In terms of potential sales volume, the Cruze is GM's most important North American vehicle launch this year. The front-drive, compact sedan replaces the Cobalt in Chevy's lineup.
It also marks a reinvention in the way GM develops small cars. The Cruze was developed for a global market. North American sales begin this fall, but it's been on sale in other markets for over a year.
GM's engineers and designers have put a high emphasis on quality, giving it a solid feel, and quietness and refinement commonly found in some luxury cars. I heard one analyst compare it to a Cadillac; another to a Lexus. No kidding. I spent an hour or so behind the wheel of a preproduction 2011 Cruze at GM's Milford Proving Grounds. It's an impressive sedan. It's impressive even before I mention the competitive sticker of $16,995 (including transportation).
Chevy is targeting Honda Civic and Toyota Corolla buyers.
Decades ago, when Japanese automakers sold cars here in the days before they had plants in this country, all of their vehicles were imported. The vehicles that were imported, generally speaking, had been on sale in Japan for a year or so. So problems - if any -- were discovered and fixed before they hit U.S. shores.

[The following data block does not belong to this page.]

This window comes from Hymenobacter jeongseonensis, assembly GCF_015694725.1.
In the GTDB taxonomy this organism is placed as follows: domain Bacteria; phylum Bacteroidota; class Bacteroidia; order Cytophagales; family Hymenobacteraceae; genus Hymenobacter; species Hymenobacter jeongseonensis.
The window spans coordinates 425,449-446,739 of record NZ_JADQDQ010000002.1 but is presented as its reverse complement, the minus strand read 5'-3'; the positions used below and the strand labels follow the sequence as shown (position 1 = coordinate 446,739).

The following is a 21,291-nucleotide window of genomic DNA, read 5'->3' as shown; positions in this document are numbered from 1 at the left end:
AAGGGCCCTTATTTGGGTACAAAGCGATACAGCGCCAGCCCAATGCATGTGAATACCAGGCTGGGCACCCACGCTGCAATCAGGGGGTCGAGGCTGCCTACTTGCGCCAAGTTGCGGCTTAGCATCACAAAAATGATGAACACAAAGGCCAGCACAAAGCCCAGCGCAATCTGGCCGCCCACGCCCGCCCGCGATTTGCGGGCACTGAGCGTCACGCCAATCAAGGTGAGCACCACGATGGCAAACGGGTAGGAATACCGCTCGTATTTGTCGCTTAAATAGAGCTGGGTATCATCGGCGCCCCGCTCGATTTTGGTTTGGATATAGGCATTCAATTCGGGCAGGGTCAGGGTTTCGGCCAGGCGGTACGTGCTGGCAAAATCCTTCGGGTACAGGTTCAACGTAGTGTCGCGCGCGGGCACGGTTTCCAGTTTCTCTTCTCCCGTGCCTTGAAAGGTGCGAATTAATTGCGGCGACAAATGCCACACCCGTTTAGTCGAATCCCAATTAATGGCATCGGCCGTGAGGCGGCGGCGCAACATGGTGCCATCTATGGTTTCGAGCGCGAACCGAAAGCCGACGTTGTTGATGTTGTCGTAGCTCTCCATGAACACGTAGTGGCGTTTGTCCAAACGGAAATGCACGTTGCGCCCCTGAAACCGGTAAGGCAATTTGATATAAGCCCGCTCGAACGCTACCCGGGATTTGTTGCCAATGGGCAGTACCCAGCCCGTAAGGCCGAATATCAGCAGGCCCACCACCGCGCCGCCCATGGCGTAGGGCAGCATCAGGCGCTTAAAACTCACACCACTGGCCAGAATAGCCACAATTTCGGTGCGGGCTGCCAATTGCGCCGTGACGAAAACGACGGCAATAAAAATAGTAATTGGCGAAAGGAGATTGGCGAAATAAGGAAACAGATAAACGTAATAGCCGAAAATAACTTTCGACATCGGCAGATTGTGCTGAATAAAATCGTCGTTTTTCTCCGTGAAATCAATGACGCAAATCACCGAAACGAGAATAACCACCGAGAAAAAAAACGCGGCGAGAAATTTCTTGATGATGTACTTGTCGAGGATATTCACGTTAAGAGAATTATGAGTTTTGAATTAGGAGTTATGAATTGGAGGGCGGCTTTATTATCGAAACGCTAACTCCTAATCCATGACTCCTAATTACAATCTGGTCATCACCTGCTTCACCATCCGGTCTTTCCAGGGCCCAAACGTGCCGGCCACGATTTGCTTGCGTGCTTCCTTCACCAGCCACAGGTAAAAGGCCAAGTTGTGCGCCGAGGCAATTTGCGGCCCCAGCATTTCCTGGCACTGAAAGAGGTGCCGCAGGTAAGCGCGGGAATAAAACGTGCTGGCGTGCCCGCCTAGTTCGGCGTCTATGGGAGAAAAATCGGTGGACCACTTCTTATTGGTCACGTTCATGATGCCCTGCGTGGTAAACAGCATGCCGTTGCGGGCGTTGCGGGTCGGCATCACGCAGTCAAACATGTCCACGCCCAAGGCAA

As a result, the cars that landed here, general speaking, were problem free.
GM has adopted a similar strategy. North America is the last market to get the Cruze. North American dealers are anxiously awaiting their first vehicle, still a few months away. The car will be assembled in Lordstown, Ohio.
Cruze is already on sale in Australia, Korea, China and Europe -- over 60 markets around the world. Over 270,000 Cruzes under the Chevrolet brand have been sold globally, Chevy says. Another 70,000 have been sold under the Daewoo and Holden brands. That's 340,000 vehicles on the road even before the first Cruze rolls on to a U.S. showroom floor.
That's quite a test fleet.